Though there isn't much in the way of significantly new historical research, I was certainly intrigued by McManus's poor assessment of General Omar Bradley as the overall commander of American forces. More than once, he indicates that Bradley wasn't as willing as his colleague General George S. Patton in waging an extremely aggressive campaign against the Nazis. Indeed the best instance of this is Bradley's own reluctance in closing the "Falaise Gap" by linking American troops with British and Canadian armies. If the gap had been closed successfully, McManus suggests that the war in Europe could have drawn to a close much sooner.

"The Americans At Normandy" is divided into three parts corresponding to each month of the campaign. "June" begins on June 7th, describing American attempts to expand the Omaha and Utah beachheads, followed by an ill fated attempt to seize the strategic town of St-Lo and the brutal assault on Normandy's largest port, Cherbourg.
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16 of 18 people found the following review helpful By Mannie Liscum on March 6, 2005
Format: Hardcover
With so many books written (many over the past few years) about D-Day, hedgerow fighting, and exploitation to drive the German war-machine back to the Fatherland, what makes John McManus' "The Americans At Normandy" special? In short, why should someone interested in World War II history pick up this book over any one of the plethora of other on the subject? Quite simply, "The Americans At Normandy" is a unique contribution to the genre as it brings material together from several distinct sources to tell a broad-portrait story of America's citizen soldiers and their fight to free Europe from the grips of fascism. Having said this, most of what McManus covers is not particularly new, nor does he shed new insight on old topics. Rather, McManus does what so few historians attempt, and so few other achieve - to tell an encompassing and gripping story that maintains historical depth while not causing mass sleep induction. Broad-portrait stories are most usually either shallow in depth, or deep but arduous reading. "The Americans At Normandy" falls into neither of these common traps!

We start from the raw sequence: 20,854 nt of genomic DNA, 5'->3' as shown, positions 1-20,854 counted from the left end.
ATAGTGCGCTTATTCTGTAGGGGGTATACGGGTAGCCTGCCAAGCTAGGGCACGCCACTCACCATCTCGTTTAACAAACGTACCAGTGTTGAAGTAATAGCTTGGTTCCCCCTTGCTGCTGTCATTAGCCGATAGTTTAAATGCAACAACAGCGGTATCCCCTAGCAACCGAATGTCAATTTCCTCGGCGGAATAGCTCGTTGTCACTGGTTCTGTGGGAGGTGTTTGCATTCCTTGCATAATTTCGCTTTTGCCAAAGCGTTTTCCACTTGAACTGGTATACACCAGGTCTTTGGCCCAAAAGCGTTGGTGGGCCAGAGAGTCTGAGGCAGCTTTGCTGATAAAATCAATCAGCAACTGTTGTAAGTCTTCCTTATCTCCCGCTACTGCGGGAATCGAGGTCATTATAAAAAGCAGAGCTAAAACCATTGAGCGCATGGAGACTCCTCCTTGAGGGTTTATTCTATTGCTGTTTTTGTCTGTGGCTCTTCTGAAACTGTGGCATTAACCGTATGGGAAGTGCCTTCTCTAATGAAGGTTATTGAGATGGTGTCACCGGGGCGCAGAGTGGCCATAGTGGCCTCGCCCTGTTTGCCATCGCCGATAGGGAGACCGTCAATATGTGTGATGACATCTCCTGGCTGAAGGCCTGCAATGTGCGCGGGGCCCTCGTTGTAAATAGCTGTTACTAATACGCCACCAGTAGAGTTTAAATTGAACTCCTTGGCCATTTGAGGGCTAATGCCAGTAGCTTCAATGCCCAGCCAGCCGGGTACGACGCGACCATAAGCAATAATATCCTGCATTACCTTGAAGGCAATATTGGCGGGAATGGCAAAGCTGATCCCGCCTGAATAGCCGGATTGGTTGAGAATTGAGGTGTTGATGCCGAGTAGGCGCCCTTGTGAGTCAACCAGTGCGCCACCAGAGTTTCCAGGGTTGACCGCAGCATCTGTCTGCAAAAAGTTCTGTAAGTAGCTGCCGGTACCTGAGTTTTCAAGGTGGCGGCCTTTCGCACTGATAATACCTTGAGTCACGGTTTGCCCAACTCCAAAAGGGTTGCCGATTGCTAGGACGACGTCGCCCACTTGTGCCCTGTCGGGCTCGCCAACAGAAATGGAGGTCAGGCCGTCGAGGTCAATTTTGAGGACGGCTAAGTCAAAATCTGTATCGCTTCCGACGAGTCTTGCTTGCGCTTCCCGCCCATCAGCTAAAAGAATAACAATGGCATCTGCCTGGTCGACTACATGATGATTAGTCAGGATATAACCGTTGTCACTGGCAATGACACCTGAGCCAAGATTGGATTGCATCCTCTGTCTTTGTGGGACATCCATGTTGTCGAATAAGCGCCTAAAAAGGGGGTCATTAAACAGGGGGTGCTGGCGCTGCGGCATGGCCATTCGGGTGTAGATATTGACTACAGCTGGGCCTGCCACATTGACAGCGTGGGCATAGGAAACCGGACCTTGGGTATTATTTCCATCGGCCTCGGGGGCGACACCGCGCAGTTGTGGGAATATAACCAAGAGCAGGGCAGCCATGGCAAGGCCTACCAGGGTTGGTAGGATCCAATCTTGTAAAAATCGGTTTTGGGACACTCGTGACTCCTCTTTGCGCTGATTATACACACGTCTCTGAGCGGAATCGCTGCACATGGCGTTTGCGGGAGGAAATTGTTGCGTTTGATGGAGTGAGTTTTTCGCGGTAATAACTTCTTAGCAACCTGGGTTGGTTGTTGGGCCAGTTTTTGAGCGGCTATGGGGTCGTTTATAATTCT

McManus' first contribution to his Normandy duet, "The Americans At D-Day", was a solid book but lacked significant punch to set it apart from other works covering D-Day. Being American Army-centric one could also argue that "The Americans At D-Day" lacked depth necessary to convey the weight of the allied invasion of Europe in June 1944. However, with "The Americans At Normandy", McManus redeems himself wholly.
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4 of 4 people found the following review helpful By Jay Gerak on December 3, 2007
Format: Paperback
McManus' detailing of the events of Normandy (post-D-Day landing) is just that - an awesome detailing of the struggles faced (and overcome) by the American Army in Normandy during the summer of 1944. I was struck by the absolutely appalling machine gun, mortar and HE fire that the American forces were required to endure in each and every hedgerow-bordered field they crossed. The lack of pre-planning by Allied commanders on how to effectively deal with an enemy entrenched in such ideal defensive positions is appalling. The number of lives lost due to such short-sightedness is sobering.

McManus' book does a great job of giving the background, setting the scenes and giving the reader the perspective of the men in the field. He liberally uses maps - but these are reproduced in the hardcover edition in a scale that is far too small to be as effective as they could be.

McManus' treatment of American leadership is honest and unvarnished. He - as could be predicted - discusses many of the Patton's foibles - but so have many other historians and biographers. I was struck by his less-than-admiring treatment of General Omar Bradley and Bradley's decisionmaking. McManus really takes Bradley to task for certain of his decisions regarding Operation Cobra and the northward pincer movement south of Falaise.

I enjoyed this book thoroughly. It makes me appreciate all the more the bravery shown by many American combat vets who were forced to learn - through trial and error at horrible cost - how to use combined arms to dislodge the entrenched Germans from Normandy's hedgerow country. Anyone interested in this theater of WWII should read this book.